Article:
What has it been like working with Vietnamese people to make the Marou brand? What makes Vietnamese people stand out?
Vincent: It’s been a five-year journey and we’ve been working with Vietnamese people from the start. You need Vietnamese people to help you in Vietnam.
A lot of young Vietnamese people are very motivated, there are many of them on our team. You also find some not so great people. It’s the normal life of a business.
Samuel: Some people have been there from day one. They were running around and now they are your team managers. It’s remarkable to see how people grow into their current roles. I’m happy to have seen their careers evolve.
Hao: Is it easier to hire A-players or nurture people with potential?
Vincent: When you start from scratch, you can’t get A-players. You can’t promise people anything and few can take the risk because they are already doing cool things.
With others, you try to grow them and it can be a hit or miss. Some will grow into new roles, others will become specialists.
In Vietnam, you need to be resourceful. Everyone’s a generalist. The two things I look for are resourcefulness and attitude. As you get bigger, you need more specialization, then you can attract A-players.
Many Vietnamese entrepreneurs want to export their brand overseas. What advice can you give brands that want to go abroad?
Samuel: There aren’t many Vietnamese brands that are successful overseas. One that comes to mind is Red Boat Fish Sauce from Phu Quoc, but they don’t even sell in Vietnam. A lot of Vietnamese brands are too focused on the mass market. Many are not sure what makes a brand stand out in the overseas market.
The product has to be remarkable. Being remarkable means having a remarkable story and remarkable origin. Showing how chocolate is made, where the cacao comes from. You need a very tight story, even if it limits you at first.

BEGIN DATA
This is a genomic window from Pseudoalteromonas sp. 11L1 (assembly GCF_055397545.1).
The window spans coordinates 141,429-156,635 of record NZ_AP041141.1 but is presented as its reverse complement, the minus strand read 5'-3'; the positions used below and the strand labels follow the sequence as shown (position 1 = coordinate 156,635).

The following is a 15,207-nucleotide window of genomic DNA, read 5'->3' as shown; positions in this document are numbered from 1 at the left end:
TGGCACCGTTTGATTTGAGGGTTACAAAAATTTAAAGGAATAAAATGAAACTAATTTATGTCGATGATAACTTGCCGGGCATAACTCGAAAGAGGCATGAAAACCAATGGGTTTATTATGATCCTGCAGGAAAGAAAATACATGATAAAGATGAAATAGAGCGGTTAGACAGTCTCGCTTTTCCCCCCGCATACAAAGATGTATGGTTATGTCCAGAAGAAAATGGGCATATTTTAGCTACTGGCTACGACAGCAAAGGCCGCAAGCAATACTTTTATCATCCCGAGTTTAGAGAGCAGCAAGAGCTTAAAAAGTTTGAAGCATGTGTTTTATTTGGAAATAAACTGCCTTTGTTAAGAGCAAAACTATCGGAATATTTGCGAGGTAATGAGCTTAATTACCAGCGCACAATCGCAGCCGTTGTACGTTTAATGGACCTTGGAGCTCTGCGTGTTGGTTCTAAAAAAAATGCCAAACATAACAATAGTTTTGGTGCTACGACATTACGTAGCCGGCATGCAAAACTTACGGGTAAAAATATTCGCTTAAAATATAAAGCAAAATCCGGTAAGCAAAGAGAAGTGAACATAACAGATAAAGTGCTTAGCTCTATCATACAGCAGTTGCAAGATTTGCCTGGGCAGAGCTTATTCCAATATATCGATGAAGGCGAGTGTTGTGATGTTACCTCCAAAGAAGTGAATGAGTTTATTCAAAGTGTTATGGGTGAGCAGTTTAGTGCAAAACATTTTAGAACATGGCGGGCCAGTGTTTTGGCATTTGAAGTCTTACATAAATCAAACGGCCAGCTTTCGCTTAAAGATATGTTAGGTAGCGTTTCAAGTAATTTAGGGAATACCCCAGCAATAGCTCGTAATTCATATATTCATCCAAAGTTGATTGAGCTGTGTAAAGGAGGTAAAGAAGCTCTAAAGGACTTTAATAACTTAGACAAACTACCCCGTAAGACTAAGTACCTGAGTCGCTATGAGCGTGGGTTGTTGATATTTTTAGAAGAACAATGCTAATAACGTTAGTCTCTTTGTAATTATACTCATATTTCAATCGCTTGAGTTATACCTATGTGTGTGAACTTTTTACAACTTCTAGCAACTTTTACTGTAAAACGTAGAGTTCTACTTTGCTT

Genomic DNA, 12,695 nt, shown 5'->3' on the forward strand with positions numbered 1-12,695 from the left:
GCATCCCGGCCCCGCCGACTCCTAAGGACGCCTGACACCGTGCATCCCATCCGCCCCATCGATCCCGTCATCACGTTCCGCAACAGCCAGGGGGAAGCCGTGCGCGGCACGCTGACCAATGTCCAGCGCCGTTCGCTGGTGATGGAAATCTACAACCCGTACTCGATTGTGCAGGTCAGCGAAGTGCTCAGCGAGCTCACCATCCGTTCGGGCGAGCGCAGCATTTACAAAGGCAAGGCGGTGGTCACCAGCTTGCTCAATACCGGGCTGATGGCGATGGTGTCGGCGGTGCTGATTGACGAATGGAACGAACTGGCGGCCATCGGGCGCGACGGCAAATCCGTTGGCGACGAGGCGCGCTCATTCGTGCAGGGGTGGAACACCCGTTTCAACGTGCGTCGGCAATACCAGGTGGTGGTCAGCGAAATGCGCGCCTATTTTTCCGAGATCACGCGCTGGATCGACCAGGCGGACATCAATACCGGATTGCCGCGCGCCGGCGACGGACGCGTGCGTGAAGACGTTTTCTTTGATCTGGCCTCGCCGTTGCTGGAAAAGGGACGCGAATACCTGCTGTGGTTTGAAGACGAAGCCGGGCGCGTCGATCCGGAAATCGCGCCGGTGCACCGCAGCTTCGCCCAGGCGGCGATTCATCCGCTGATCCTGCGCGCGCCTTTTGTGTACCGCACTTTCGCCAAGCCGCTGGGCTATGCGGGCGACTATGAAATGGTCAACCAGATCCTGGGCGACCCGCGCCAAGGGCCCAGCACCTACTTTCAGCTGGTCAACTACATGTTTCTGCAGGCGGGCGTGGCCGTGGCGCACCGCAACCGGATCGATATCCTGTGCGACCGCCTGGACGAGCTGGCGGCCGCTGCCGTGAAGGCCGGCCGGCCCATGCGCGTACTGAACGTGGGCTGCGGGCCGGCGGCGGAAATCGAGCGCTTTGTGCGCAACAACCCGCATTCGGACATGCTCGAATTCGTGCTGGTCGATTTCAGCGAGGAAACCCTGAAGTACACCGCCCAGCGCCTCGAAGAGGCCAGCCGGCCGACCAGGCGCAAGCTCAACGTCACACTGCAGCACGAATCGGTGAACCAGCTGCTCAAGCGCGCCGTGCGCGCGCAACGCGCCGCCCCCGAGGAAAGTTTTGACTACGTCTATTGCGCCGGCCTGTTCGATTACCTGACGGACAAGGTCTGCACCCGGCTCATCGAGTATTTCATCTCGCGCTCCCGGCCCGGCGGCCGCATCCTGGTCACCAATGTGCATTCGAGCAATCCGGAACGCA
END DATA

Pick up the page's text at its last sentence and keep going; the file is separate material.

Vincent: A brand needs attention to quality, not attention to marketing quality. In marketing, people try too hard to convince you. It should sell itself. Pizza 4 P’s is a pioneer. They are one of the first to do a lot of experimental things in Vietnam: selling high quality pizza, Japanese style pizza, and growing their own cheese. They even own an organic farm. They brought their own cows into Vietnam. We started around the same time and we feel aligned with the same spirit and values.
What’s next for Marou?
Vincent and Samuel: We have a long term investment near here, a cacao farm. It’ll take five years before we can produce any product from it. When it’s complete, we’ll have 2500 cacao trees. When we were scoping out potential projects, the owner of the land came to us saying that rubber offers a poor return right now. So why not try cacao? The owner also wants to do an eco resort experience eventually.
What’s really important for us in this specific project is two things. First, showing that things can be done differently, in a very environmentally friendly way. Second, having this project succeed is a way for us to show that this slow and arduous way can eventually yield results that will encourage others to follow this environmentally and socially responsible model.
You can find out more about Marou by going to their website here where you can learn how they make their chocolate and where to buy it.